“Science is but a perversion of itself unless it has as its ultimate goal the betterment of humanity.” – Nikola Tesla
With the evolution of humans, science and technologies have also evolved. It has played a vivid role in improving living conditions across the globe. Most importantly, science and technology have made our everyday life a lot easier. From the invention of the telephone to the cure of cancer, science and technology have helped to achieve unimaginable things. As science does the systematic study of the structure and behavior of the physical and natural world through observation and experiment, the technology applies the same scientific knowledge for practical purposes. Therefore, Genetically Modified Organisms (GMOs), is one of the very popular examples of the evolution of science and technology. Over the years, it has also become quite a topic of debate. Let us read further about it in detail.
What Are GMOs- An Overview
The artificial genetic manipulation of the living organisms in the laboratory through genetic engineering becomes Genetically Modified Organisms (GMOs). With the help of this, combinations of plants, animals, bacteria, and viruses are created. This is not possible through the traditional crossbreeding method and also, it does not occur in nature naturally. However, over the years, people have altered the genomes of animals and plants with the help of traditional crossbreeding techniques. But, the results have varied. Now, with the help of GMO technology, scientists can choose the desired traits of certain organisms and exhibit them in others. Therefore, it has given precise control over the genetic changes introduced into an organism. Agricultural and pharmaceutical industries have benefitted on a very big scale with the help of this technology.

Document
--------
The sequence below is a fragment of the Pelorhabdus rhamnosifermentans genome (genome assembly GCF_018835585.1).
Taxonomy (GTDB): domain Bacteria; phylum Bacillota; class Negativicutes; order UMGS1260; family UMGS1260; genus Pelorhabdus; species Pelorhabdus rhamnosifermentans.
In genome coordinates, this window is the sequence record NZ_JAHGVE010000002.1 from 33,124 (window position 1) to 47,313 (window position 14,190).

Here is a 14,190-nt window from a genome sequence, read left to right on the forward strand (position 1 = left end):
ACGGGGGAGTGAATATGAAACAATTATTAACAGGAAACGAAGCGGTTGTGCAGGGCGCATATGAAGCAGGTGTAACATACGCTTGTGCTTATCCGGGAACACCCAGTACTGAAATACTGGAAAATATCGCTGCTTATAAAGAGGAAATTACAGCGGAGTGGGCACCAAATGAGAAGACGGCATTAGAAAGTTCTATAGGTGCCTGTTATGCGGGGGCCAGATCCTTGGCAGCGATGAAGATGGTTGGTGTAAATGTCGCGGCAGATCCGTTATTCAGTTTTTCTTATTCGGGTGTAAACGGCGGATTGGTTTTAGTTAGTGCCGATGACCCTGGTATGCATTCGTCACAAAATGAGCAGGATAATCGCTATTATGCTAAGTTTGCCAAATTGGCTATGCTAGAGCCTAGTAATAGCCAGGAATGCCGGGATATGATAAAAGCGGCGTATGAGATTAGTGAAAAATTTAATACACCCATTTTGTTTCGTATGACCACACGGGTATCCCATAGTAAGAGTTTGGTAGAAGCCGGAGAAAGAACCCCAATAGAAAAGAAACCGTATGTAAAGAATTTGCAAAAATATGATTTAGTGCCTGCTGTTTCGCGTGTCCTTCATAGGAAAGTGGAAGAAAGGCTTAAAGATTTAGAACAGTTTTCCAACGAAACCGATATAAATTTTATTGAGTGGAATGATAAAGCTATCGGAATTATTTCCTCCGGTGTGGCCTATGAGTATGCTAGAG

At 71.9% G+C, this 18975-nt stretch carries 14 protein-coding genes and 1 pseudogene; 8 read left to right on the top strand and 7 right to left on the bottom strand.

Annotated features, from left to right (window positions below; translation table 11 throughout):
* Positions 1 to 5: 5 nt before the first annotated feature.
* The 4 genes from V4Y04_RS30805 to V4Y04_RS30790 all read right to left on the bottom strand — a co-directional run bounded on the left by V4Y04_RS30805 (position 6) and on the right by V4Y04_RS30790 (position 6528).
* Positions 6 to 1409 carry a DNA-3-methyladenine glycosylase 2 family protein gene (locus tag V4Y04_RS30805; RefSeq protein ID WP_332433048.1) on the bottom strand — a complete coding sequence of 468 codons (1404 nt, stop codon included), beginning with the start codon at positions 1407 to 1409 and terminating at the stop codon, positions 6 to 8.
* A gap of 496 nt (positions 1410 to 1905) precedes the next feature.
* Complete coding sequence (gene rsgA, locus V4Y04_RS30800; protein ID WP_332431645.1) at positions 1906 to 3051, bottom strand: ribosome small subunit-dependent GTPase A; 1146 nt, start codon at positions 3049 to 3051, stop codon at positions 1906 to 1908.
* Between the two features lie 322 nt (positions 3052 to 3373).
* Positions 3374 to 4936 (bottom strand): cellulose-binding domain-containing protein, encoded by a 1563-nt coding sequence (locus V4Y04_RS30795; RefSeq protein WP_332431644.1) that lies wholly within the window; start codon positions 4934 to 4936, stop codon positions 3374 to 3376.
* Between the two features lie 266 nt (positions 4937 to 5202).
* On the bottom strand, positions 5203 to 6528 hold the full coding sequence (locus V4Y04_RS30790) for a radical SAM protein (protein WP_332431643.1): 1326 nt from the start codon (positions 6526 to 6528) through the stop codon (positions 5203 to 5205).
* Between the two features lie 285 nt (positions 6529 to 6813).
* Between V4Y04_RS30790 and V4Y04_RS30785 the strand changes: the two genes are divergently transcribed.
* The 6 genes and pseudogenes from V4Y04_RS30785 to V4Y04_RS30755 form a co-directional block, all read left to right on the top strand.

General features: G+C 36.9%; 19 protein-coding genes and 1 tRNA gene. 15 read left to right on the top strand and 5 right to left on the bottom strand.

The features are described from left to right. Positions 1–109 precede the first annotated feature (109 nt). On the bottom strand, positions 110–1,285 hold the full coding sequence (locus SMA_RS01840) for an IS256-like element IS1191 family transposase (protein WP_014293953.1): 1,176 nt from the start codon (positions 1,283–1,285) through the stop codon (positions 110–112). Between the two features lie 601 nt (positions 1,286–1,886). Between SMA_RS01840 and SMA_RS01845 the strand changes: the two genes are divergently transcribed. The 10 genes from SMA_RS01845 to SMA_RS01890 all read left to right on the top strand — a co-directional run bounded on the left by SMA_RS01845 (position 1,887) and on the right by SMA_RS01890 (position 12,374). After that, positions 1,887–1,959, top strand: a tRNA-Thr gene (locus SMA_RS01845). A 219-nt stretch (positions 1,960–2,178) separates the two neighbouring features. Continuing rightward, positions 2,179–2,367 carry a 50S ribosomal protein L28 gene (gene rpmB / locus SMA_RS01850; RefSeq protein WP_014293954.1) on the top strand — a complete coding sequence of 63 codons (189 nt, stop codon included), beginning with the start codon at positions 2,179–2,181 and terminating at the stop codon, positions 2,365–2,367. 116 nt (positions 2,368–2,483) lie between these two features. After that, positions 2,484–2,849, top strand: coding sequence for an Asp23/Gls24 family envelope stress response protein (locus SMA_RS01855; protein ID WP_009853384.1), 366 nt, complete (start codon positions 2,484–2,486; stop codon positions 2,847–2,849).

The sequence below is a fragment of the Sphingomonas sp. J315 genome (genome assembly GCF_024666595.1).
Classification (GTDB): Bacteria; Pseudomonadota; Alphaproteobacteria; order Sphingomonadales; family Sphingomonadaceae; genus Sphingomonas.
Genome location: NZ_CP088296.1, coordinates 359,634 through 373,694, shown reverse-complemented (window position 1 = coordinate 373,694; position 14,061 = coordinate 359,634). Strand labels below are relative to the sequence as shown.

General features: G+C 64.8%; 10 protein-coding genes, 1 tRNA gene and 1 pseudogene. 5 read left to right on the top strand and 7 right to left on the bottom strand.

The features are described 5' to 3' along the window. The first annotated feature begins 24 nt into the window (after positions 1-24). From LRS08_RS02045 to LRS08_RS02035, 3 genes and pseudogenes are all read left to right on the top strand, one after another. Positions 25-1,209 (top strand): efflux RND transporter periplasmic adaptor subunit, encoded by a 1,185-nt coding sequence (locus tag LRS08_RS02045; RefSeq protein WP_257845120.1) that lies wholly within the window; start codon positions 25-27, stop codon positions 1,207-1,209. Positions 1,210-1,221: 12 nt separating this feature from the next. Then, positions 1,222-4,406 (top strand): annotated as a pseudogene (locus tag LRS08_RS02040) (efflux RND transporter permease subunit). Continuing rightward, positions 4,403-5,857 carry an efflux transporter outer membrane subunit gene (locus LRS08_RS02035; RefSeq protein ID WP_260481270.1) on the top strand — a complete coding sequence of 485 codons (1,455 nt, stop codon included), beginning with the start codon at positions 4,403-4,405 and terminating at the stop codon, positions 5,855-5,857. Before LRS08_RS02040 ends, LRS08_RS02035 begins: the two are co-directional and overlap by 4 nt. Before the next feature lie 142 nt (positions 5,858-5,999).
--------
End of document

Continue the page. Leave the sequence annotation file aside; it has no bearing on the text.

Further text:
Humans started to domesticate animals and plants around 12,000 BCE, using selective breeding. Moreover, advancements in genetics have allowed us, humans, to directly alter the DNA of various organisms. Herbert Boyer and Stanley Cohen made the first genetically modified organism in 1973. Then, in 1974, the first transgenic animal, a mouse, was created by Rudolf Jaenisch, by introducing foreign DNA into its embryo. Whereas, Michael W. Bevan, Richard B. Flavell, and Mary-Dell Chilton created the very first genetically engineered plant in 1983. Therefore, after this various genetic engineering companies established to work in the field. They work mostly on farm animals, crops, and soil bacteria for better production.
Genetically Modified Bacteria and Viruses
Due to the relative ease of modifying their chromosomes, Bacteria became the first organism to be genetically modified in the laboratory. Bacteria are cheap, easy to grow, clonal, multiply quickly, and can be stored at −80 °C almost indefinitely. They have provided a great tool for scientists to study gene function and evolution. The first medicinal use of GM bacteria was to produce the protein insulin to treat diabetes. Apart from medicinal use, these have proved quite useful in the production of biofuels.